Like Mehmet Doğan, Özer Türer is driving to grow his business. He is already buying liquid milk from other farms in the region, taking his processed outputs to 2,000 tonnes of liquid milk and 5,000 tonnes of cheese per year; but he suggests that he could sell double this quantity given the market demand. He is also building his animal numbers to reach 10,000 sheep and goats over the next five years.
Progressive farmers like Mehmet Doğan and Özer Türer are an elite but growing breed in Turkey as both local and international investors start to embrace the food market opportunity – an opportunity that seems to have no bounds.
Türkiye'nin Avrupa Birliği'ne girişine ilişkin planlar iyi düşünülmüş stratejik hamlelerdir. Bu kapsamda birçok sanayi koluna yatırımlar yapılmış, tarım ve gıda sektörlerine fayda sağlayacak ve elde edilecek çıktıların AB standartlarını karşıladığını temin etmeye yönelik önemli politika değişikliklerine gidilmiştir.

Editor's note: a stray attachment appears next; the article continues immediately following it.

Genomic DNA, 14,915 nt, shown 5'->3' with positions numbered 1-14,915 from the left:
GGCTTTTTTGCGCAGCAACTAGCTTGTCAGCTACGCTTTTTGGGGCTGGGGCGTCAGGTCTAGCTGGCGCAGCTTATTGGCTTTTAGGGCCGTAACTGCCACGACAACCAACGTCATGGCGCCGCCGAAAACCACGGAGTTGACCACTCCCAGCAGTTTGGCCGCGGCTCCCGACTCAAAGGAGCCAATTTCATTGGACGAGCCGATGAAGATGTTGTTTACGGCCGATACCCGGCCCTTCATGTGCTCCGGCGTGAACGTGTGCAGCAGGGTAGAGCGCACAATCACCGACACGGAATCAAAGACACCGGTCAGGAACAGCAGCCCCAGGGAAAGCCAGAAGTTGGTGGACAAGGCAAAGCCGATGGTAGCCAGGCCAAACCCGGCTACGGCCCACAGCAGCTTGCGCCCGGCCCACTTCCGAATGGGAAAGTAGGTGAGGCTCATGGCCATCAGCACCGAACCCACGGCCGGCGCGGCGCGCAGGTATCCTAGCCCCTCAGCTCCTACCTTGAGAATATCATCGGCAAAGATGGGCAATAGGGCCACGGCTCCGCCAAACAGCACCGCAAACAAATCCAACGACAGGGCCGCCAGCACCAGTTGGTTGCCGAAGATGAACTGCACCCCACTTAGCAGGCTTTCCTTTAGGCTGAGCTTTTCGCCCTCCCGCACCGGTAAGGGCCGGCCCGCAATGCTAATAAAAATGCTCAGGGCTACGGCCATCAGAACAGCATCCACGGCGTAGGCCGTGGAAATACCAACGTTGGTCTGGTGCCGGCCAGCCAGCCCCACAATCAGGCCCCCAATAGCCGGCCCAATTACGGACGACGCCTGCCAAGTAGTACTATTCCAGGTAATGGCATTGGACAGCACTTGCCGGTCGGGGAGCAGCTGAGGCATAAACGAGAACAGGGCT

2002-2012 yılları arasında Türkiye'nin ulusal ihracatı %325 oranında büyüyerek bugünkü 143 milyar dolar değerine ulaşmıştır. Türkiye'nin en fazla ihracat yaptığı ilk üç ülke Almanya, Birleşik Krallık ve Irak'tır. Bir bütün olarak AB, Türkiye'nin en büyük ihracat pazarıdır.
Çok farklı desenlerde bitki ve hayvan yetiştirilmesini mümkün kılması açısından mükemmel olan iklim şartları göz önünde bulundurulduğunda Türkiye'nin gıda üretiminde dünyada 8. sırada yer alması son derece olağandır. Gıda ürünleri ülke ihracatının %15'ini oluşturmakla birlikte ihraç edilen temel gıda ürünleri arasında hububat ve bakliyatlar, taze meyve ve sebzeler, kurutulmuş ve işlenmiş meyveler, sert kabuklu yemişler ve yağlar yer alır…."